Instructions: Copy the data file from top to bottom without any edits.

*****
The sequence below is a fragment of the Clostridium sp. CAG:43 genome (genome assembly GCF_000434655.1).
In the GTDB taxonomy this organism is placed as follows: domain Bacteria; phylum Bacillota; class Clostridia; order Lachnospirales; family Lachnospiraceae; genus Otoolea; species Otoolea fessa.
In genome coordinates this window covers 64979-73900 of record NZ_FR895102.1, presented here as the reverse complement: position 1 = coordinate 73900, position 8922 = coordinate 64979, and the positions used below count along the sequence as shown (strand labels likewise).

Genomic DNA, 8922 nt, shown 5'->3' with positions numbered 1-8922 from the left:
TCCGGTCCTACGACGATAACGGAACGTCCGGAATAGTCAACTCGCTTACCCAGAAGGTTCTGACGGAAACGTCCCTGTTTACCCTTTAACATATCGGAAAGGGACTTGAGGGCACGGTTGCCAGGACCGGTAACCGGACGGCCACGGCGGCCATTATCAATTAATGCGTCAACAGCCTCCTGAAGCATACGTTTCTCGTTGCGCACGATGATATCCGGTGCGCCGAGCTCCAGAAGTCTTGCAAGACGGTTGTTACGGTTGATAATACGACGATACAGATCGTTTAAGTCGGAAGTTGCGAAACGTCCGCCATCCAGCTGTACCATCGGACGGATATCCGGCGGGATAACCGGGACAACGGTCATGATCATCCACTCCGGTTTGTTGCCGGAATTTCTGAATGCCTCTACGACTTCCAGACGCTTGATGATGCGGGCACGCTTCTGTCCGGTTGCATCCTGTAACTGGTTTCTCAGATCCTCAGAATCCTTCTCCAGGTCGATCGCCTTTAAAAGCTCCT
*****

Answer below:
The sequence below is a fragment of the Clostridium sp. CAG:43 genome (genome assembly GCF_000434655.1).
In the GTDB taxonomy this organism is placed as follows: domain Bacteria; phylum Bacillota; class Clostridia; order Lachnospirales; family Lachnospiraceae; genus Otoolea; species Otoolea fessa.
In genome coordinates this window covers 64979-73900 of record NZ_FR895102.1, presented here as the reverse complement: position 1 = coordinate 73900, position 8922 = coordinate 64979, and the positions used below count along the sequence as shown (strand labels likewise).

Genomic DNA, 8922 nt, shown 5'->3' with positions numbered 1-8922 from the left:
TCCGGTCCTACGACGATAACGGAACGTCCGGAATAGTCAACTCGCTTACCCAGAAGGTTCTGACGGAAACGTCCCTGTTTACCCTTTAACATATCGGAAAGGGACTTGAGGGCACGGTTGCCAGGACCGGTAACCGGACGGCCACGGCGGCCATTATCAATTAATGCGTCAACAGCCTCCTGAAGCATACGTTTCTCGTTGCGCACGATGATATCCGGTGCGCCGAGCTCCAGAAGTCTTGCAAGACGGTTGTTACGGTTGATAATACGACGATACAGATCGTTTAAGTCGGAAGTTGCGAAACGTCCGCCATCCAGCTGTACCATCGGACGGATATCCGGCGGGATAACCGGGACAACGGTCATGATCATCCACTCCGGTTTGTTGCCGGAATTTCTGAATGCCTCTACGACTTCCAGACGCTTGATGATGCGGGCACGCTTCTGTCCGGTTGCATCCTGTAACTGGTTTCTCAGATCCTCAGAATCCTTCTCCAGGTCGATCGCCTTTAAAAGCTCCT